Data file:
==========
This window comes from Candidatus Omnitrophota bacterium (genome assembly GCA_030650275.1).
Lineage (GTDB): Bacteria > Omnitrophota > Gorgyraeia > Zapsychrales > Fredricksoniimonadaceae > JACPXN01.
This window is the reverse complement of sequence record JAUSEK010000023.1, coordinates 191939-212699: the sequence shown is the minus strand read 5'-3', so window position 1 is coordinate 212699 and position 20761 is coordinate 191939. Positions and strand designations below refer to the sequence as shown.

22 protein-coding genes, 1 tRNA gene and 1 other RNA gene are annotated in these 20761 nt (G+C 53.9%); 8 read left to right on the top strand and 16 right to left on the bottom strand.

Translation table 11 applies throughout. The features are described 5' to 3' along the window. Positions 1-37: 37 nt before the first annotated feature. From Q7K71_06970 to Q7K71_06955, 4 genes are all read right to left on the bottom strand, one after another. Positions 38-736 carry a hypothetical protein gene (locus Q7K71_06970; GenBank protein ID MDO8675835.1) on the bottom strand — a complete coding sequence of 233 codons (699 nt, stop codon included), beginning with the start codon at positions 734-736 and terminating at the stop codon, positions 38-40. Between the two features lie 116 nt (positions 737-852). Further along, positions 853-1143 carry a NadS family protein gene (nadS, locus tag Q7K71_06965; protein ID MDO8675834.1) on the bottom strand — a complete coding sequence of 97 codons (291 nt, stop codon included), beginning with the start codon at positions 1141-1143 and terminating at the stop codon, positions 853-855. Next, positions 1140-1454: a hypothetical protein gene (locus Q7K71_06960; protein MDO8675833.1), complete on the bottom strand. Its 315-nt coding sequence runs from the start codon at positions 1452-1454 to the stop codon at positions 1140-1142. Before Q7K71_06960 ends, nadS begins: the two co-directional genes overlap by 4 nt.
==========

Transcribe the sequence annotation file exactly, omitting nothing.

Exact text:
This window comes from Candidatus Omnitrophota bacterium (genome assembly GCA_030650275.1).
Lineage (GTDB): Bacteria > Omnitrophota > Gorgyraeia > Zapsychrales > Fredricksoniimonadaceae > JACPXN01.
This window is the reverse complement of sequence record JAUSEK010000023.1, coordinates 191939-212699: the sequence shown is the minus strand read 5'-3', so window position 1 is coordinate 212699 and position 20761 is coordinate 191939. Positions and strand designations below refer to the sequence as shown.

22 protein-coding genes, 1 tRNA gene and 1 other RNA gene are annotated in these 20761 nt (G+C 53.9%); 8 read left to right on the top strand and 16 right to left on the bottom strand.

Translation table 11 applies throughout. The features are described 5' to 3' along the window. Positions 1-37: 37 nt before the first annotated feature. From Q7K71_06970 to Q7K71_06955, 4 genes are all read right to left on the bottom strand, one after another. Positions 38-736 carry a hypothetical protein gene (locus Q7K71_06970; GenBank protein ID MDO8675835.1) on the bottom strand — a complete coding sequence of 233 codons (699 nt, stop codon included), beginning with the start codon at positions 734-736 and terminating at the stop codon, positions 38-40. Between the two features lie 116 nt (positions 737-852). Further along, positions 853-1143 carry a NadS family protein gene (nadS, locus tag Q7K71_06965; protein ID MDO8675834.1) on the bottom strand — a complete coding sequence of 97 codons (291 nt, stop codon included), beginning with the start codon at positions 1141-1143 and terminating at the stop codon, positions 853-855. Next, positions 1140-1454: a hypothetical protein gene (locus Q7K71_06960; protein MDO8675833.1), complete on the bottom strand. Its 315-nt coding sequence runs from the start codon at positions 1452-1454 to the stop codon at positions 1140-1142. Before Q7K71_06960 ends, nadS begins: the two co-directional genes overlap by 4 nt.